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Important Quotations Explained

Important Quotations Explained

Important Quotations Explained

Important Quotations Explained

Important Quotations Explained

Important Quotations Explained

“So you came back, didn’t you?” said Harry urgently.
   “People can come back, right? As ghosts. They don’t have to disappear completely.”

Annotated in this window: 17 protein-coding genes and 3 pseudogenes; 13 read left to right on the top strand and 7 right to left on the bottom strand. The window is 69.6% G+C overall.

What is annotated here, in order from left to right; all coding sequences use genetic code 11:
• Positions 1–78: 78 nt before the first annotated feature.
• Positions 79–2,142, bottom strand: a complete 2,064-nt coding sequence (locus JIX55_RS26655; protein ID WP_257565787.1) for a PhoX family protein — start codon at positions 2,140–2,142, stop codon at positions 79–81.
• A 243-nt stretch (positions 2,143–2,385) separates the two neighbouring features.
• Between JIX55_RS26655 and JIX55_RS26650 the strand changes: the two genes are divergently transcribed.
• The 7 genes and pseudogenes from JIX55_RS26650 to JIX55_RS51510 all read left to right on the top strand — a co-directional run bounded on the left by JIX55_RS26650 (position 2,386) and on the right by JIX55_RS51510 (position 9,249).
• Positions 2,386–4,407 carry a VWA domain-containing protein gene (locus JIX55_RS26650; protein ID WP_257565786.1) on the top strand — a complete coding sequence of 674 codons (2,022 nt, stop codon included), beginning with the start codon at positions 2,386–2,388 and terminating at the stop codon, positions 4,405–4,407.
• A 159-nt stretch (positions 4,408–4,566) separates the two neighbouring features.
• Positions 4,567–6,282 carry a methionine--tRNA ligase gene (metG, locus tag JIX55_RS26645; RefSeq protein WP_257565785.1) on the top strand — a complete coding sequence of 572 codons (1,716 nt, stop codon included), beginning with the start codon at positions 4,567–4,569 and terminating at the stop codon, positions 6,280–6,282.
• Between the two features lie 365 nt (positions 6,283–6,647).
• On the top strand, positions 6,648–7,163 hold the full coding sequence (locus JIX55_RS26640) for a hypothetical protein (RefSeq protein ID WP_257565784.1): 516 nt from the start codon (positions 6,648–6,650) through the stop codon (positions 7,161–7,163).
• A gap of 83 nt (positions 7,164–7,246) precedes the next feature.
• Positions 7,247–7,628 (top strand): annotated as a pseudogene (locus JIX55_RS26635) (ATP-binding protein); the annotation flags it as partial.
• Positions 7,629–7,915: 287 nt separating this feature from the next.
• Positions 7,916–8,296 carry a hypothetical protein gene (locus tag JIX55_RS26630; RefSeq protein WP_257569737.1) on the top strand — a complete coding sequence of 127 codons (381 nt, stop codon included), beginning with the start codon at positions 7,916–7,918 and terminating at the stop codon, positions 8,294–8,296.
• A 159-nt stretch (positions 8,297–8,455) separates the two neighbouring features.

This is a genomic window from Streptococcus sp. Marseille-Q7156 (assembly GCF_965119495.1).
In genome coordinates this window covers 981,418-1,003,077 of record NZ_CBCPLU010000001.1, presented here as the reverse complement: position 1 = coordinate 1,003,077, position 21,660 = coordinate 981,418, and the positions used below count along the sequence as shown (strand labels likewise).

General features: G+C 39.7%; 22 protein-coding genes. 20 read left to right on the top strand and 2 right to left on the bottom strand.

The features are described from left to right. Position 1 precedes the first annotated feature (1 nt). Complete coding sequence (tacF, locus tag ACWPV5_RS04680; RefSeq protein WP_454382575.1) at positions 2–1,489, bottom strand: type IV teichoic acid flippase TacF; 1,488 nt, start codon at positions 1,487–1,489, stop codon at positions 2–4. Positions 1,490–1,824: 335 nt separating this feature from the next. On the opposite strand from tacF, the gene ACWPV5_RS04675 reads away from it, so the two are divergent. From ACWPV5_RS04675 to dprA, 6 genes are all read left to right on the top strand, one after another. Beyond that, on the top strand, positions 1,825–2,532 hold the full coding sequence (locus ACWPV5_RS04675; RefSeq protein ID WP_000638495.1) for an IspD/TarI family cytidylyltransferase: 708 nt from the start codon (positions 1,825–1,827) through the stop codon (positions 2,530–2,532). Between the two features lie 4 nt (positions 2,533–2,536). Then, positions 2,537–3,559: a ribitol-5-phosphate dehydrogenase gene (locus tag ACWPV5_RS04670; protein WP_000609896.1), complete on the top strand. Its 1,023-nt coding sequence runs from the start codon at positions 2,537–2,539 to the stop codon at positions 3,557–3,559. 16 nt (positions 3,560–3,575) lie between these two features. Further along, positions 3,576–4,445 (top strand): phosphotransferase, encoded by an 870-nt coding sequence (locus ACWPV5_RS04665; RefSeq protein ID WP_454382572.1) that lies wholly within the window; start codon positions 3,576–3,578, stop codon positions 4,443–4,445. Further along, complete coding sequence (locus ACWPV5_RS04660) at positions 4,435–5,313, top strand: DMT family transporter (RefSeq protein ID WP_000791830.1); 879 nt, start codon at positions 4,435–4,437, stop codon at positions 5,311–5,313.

At the end of Chapter 38, Harry skips the Great Feast in order to spend his evening desperately searching the halls of Hogwarts for one of the school’s many resident ghosts. When Harry finally locates former Gryffindor member Nearly Headless Nick, Nick does not seem particularly surprised to see Harry. Often, students who have just dealt with the death of a close friend or family member seek out the spirits of Hogwarts, demanding more information on death and the afterlife. Harry is presently mourning the tragic death of his godfather, Sirius Black, and is incapable of accepting the idea that he may never be able to seek counsel from Sirius again. Harry is a bright and brave wizard, but his inability to accept the finality of Sirius’s end speaks volumes about the tenderness of his heart. As Dumbledore explains when he is telling Harry about Trelawney’s prophecy, it is the strength and conviction of Harry’s heart that sets him apart from the evil Lord Voldemort. While the strength of his heart causes Harry much pain, it is ultimately his greatest asset.